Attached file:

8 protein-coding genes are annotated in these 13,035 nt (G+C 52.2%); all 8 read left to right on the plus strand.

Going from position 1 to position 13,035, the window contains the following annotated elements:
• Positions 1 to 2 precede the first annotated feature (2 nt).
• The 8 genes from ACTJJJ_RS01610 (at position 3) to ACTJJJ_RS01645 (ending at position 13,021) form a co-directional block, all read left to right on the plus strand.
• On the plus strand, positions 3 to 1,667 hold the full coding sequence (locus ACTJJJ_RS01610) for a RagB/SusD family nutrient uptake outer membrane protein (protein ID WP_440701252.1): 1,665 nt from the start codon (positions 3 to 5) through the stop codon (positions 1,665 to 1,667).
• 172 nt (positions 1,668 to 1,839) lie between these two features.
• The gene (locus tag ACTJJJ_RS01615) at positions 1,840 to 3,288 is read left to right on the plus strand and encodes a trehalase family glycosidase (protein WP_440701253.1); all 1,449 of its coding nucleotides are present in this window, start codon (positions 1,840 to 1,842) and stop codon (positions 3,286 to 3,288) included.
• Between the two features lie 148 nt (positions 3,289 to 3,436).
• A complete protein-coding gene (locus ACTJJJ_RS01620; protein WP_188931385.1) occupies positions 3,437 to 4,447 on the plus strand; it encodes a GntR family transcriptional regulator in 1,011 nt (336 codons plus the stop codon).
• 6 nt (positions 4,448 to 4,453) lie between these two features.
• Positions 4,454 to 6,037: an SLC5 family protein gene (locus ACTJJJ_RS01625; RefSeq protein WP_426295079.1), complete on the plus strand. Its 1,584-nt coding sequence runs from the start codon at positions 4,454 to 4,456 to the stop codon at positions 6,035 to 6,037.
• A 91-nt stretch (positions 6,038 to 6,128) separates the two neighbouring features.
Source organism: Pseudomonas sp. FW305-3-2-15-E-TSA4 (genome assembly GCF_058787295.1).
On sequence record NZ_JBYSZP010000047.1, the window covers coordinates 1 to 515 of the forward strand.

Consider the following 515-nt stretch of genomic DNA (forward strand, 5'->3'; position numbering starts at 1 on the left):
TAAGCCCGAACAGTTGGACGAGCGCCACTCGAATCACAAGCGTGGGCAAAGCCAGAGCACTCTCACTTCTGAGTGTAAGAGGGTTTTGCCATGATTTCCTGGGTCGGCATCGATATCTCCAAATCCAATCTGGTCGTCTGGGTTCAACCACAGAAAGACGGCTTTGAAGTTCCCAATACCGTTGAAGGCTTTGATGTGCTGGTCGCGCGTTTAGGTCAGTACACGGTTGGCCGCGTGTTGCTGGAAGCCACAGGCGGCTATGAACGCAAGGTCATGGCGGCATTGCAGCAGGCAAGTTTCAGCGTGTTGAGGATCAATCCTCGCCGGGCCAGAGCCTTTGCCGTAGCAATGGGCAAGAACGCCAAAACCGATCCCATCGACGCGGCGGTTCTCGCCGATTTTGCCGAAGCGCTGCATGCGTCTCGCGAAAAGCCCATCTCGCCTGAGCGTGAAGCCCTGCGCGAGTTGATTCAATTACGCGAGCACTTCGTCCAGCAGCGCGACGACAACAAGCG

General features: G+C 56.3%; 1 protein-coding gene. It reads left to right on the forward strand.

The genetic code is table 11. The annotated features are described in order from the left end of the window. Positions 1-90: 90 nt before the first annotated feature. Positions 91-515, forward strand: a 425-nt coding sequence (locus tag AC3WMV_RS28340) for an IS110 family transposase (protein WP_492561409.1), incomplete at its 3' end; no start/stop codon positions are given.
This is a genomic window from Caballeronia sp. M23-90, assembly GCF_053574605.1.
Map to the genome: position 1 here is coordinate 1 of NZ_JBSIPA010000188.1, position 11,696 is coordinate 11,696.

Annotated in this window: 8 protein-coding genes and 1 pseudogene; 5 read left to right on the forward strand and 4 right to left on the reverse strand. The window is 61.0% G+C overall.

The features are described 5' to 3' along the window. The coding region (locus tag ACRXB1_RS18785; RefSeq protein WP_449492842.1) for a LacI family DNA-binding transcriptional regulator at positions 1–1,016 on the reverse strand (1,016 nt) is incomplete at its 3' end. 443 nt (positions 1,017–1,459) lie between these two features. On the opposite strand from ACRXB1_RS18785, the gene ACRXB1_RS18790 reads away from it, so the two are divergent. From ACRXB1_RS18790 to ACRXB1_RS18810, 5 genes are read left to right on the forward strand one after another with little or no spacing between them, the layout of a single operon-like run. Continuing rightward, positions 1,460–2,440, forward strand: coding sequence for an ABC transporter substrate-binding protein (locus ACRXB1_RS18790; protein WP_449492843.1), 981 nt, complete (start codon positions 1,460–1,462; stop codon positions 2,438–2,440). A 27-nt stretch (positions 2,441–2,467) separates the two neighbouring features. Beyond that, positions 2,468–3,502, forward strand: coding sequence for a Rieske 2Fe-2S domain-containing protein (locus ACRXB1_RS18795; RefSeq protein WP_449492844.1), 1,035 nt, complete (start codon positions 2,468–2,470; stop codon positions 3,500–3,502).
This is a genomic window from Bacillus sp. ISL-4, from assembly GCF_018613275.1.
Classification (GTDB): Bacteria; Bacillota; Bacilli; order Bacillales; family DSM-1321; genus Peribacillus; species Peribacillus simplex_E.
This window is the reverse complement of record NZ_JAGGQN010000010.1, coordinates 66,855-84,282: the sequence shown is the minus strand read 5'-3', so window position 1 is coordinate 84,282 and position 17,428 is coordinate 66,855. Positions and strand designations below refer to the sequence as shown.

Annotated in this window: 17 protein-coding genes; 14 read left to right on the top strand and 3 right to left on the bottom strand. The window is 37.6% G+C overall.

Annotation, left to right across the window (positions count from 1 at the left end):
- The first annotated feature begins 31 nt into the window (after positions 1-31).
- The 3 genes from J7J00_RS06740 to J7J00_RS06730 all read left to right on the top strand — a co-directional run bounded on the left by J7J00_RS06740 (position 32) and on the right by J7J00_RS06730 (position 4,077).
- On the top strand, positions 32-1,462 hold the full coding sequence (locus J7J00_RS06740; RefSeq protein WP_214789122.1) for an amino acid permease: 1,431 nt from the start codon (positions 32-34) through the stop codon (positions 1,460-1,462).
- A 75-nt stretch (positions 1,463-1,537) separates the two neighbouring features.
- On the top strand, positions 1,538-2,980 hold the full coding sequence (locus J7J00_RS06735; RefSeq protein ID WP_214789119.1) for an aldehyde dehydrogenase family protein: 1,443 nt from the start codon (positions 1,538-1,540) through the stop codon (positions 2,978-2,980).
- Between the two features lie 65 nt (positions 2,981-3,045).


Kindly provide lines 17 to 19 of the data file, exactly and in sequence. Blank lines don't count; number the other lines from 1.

General features: G+C 56.3%; 1 protein-coding gene. It reads left to right on the forward strand.

The genetic code is table 11. The annotated features are described in order from the left end of the window. Positions 1-90: 90 nt before the first annotated feature. Positions 91-515, forward strand: a 425-nt coding sequence (locus tag AC3WMV_RS28340) for an IS110 family transposase (protein WP_492561409.1), incomplete at its 3' end; no start/stop codon positions are given.
This is a genomic window from Caballeronia sp. M23-90, assembly GCF_053574605.1.